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Authority to Bind (in Arbitration) comes Unbound (PA)

February 7, 2017

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The Superior Court recently issued a decision that tells a cautionary tale regarding authority to bind, through arbitration.  In the matter of <em><a href="http://blog.wcmlaw.com/wp-content/uploads/2017/02/Peterson-v.-Kindred.pdf">Mary P. Petersen, by and through her attorney-in-fact, Kathleen F. Morrison v. Kindred Healthcare, Inc., and Personcare of Reading, Inc., d/b/a Kindred Transitional Care and Rehabilitation-Wyomissing, and Kindred Nursing Centers East, LLC, and Kindred Healthcare Operating, Inc., and Monique Cole</a></em>, 2017 Pa Super 26 (Feb. 1, 2017), the Court found that a successor agent does not possess the requisite authority to render an arbitration agreement binding.
In this matter, Petersen sued Kindred for negligent care it rendered to Peterson during her stay as a patient a Kindred Facility.  In response to Petersen’s complaint, Kindred filed preliminary objections, seeking to enforce an arbitration agreement signed by Petersen’s daughter, Darlene Uriate, pursuant to a power of attorney (“POA”).  The POA appointed Uriarte as successor agent in the event her sister, Kathleen Morrison, was “unwilling or unable” to act.  However, there is no indication that Kindred confirmed whether Morrison was "unwilling or unable" to act, as required by the arbitration agreement.
Petersen argued that the agreement was “unenforceable, void, unconscionable, and/or a contract of adhesion,” and sought to litigate the matter in state court, rather than through arbitration. Following oral argument, the trial court directed Kindred to answer Petersen’s complaint, thereby denying the arbitration demand.  Kindred appealed.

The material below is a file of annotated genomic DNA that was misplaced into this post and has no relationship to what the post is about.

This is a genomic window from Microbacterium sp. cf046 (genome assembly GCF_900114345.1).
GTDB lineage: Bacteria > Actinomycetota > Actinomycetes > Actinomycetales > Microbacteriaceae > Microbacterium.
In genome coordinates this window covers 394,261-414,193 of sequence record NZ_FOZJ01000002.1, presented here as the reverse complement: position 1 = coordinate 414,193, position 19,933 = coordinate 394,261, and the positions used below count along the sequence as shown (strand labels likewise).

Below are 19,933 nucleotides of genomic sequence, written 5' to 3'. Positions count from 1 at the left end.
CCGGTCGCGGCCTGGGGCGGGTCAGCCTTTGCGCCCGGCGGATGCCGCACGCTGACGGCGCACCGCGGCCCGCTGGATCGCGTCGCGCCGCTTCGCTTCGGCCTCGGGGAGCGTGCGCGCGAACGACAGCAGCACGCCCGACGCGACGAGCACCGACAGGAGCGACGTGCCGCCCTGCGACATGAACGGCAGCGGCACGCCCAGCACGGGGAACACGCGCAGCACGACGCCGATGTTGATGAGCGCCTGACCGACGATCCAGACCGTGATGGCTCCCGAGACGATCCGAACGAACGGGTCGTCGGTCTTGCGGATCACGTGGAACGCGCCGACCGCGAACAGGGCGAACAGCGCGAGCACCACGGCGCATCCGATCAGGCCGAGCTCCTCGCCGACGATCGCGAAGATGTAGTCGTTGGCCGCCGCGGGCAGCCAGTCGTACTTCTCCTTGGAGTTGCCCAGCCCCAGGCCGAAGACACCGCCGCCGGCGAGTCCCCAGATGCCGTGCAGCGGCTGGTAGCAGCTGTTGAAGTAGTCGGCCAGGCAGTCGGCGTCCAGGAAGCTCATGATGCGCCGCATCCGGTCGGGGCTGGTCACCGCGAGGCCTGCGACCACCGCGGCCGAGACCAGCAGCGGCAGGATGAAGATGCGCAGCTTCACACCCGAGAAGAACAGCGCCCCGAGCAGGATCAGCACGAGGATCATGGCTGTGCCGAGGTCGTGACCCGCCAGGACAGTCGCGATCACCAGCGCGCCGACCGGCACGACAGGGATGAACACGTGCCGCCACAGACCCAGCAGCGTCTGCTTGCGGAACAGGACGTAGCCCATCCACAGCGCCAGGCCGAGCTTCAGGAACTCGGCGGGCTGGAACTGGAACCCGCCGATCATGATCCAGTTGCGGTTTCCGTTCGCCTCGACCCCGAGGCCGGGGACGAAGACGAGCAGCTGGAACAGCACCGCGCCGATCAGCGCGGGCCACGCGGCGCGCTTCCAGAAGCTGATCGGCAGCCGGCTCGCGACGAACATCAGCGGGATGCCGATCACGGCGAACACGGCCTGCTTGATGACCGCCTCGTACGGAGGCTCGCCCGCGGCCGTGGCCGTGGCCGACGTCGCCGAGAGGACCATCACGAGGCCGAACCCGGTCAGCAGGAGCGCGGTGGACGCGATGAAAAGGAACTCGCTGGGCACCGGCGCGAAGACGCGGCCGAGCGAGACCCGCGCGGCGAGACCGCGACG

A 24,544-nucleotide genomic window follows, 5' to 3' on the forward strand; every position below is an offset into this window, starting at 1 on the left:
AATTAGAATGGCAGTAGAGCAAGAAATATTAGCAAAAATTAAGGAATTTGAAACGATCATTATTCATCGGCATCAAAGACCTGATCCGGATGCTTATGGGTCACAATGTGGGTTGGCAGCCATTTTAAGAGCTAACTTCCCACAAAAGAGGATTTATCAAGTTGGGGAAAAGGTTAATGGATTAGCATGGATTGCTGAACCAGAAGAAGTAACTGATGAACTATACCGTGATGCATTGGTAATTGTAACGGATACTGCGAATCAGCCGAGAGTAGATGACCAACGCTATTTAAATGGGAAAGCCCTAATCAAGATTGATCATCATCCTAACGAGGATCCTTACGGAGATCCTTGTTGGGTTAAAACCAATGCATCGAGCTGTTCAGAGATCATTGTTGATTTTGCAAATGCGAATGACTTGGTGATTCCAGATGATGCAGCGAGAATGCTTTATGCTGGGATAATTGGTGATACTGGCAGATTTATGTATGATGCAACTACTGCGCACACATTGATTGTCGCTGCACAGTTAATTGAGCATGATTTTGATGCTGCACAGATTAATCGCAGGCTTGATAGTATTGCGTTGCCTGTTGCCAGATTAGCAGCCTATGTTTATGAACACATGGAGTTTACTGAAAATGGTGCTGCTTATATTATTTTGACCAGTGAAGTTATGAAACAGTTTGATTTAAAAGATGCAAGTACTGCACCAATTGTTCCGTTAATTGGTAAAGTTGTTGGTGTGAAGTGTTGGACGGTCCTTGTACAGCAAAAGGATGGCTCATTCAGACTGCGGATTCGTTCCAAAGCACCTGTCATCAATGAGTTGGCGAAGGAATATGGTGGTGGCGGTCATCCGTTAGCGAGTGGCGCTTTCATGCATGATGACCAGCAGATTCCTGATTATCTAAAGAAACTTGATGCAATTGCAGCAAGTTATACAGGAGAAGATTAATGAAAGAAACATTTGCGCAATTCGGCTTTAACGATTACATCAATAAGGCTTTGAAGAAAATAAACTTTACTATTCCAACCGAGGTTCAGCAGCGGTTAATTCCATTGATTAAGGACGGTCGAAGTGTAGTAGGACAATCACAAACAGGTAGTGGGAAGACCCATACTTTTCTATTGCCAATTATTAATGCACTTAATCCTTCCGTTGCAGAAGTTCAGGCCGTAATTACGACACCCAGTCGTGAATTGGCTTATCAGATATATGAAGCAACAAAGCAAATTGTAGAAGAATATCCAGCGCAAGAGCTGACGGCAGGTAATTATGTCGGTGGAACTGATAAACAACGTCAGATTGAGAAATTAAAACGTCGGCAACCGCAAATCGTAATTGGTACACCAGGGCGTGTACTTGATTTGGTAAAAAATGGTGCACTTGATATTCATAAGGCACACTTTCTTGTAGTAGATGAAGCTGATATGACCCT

On appeal, the Superior Court was asked to determine whether Uriarte possessed the authority to act on Petersen’s behalf under the POA.  The Court reasoned that the POA appointed Uriarte as agent only upon the occurrence of a specific contingency, i.e., if Kathleen Morrison was unwilling or unable to act.  Thus Uriarte’s authority to bind her mother did not arise until her sister, Kathleen Morrison, became “unwilling or unable” to act.  Having received a copy of Petersen’s POA, Kindred had actual notice that Uriarte had authority to act only based on the occurrence of certain conditions.  The Court further observed that Kindred demonstrated no attempt to ascertain whether Morrison was “unwilling or unable” to act..  Rather, Kindred simply accepted Uriarte’s representation that she possessed the requisite authority to act on behalf of her mother, even though she was named in the document only as successor agent.
In the endt, the Court concluded that Kindred failed in its obligation to take notice of the nature and extent of the authority conferred upon Uriarte by Petersen’s POA.  To view this issue another way, Morrison's being "unwilling or unable" to act was, essentially, a condition prcedent to arbitration.  And Kindred never satisfied this condition.  Hence, no arbitration.  Thanks to Hillary Ladov for her contribution to this post.  Please email <a href="mailto:BGibbons@wcmlaw.com">Brian Gibbons</a> with any questions.
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